NORFOLK, Va. — The governing board of Norfolk State University has fired President Tony Atwater.
The Board of Visitors’ 7-4 vote Friday stunned Atwater, who called the decision “unexpected and disappointing.” He had 10 months left on his contract.
While board members declined to explain their decision, the vote came months after the state and the university’s accrediting agency had signaled trouble at the historically Black university, according to media reports.
Atwater’s contract allowed the board to fire him without cause for the “convenience of the university.” His contract calls for him to receive his base salary of $295,000 through next June.
Sandra DeLoatch, provost and vice president for academic affairs, was named acting president.
Rector Thomas Chewning, who voted for the firing, said the board soon would discuss a search for a replacement and other details, including how long Atwater will remain in the president’s residence. He was appointed professor of communications with tenure when he was hired as president.
Atwater said he was fired for issues he inherited when he was hired two years ago. The university, he said, was in a state of upheaval when he succeeded Carolyn Meyers, who was pushed out as president in 2010.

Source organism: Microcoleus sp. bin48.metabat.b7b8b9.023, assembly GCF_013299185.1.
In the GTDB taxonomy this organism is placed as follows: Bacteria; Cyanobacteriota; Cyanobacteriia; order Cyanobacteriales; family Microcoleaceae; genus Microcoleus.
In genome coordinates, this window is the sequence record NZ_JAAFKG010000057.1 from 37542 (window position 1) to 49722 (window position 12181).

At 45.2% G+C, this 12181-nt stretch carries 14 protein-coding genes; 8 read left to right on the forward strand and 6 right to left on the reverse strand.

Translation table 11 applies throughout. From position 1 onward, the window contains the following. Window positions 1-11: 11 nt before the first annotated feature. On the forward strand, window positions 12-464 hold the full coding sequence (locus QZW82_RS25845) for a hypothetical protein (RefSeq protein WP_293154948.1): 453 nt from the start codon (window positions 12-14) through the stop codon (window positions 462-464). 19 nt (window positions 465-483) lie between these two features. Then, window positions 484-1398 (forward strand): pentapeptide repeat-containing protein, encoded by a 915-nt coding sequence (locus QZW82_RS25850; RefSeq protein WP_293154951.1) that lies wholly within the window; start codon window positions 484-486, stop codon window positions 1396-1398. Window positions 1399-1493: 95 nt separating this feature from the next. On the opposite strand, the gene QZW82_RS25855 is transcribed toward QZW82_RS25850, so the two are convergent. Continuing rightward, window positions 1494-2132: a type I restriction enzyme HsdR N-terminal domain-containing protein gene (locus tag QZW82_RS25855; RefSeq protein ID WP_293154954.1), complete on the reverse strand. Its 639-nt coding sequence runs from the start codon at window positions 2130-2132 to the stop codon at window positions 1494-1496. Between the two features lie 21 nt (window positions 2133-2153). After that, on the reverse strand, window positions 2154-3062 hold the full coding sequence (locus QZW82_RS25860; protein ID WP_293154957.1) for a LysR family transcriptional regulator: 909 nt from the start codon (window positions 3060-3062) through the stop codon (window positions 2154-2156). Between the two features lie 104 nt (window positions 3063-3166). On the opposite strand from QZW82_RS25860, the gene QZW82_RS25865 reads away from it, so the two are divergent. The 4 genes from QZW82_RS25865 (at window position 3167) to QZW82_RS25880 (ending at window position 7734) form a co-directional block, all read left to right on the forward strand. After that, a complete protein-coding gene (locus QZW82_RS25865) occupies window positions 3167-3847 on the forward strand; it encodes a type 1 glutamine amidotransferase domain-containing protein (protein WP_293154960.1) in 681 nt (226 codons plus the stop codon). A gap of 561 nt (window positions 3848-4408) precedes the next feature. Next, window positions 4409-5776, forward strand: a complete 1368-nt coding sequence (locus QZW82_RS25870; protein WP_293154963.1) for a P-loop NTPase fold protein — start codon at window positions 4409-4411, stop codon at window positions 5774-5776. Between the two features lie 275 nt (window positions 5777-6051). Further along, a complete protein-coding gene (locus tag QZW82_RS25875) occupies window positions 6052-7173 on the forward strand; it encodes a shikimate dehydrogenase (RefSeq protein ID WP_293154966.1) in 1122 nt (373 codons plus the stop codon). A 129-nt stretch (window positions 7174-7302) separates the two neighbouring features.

Before coming to Norfolk State, Atwater was a senior fellow of the American Association of State Colleges and Universities in Washington. He had been president of Indiana University of Pennsylvania but left the school after receiving a vote of no confidence from the faculty.
In May, state lawmakers expressed concern about NSU’s financial accountability after receiving a report from the legislature’s watchdog agency detailing the university’s inability to complete an audit for the past two fiscal years. A state auditor said that the 2011 audit likely would be completed by the September board meeting.
Last month, the Southern Association of Colleges and Schools Commission on Colleges told Atwater it had found “significant accreditation-related issues” at the school and would conduct a review to determine if sanctions are warranted.
The Virginia Board of Nursing also barred NSU from accepting new students into its associate degree nursing program because of low pass rates on the national licensing exam for the past three years.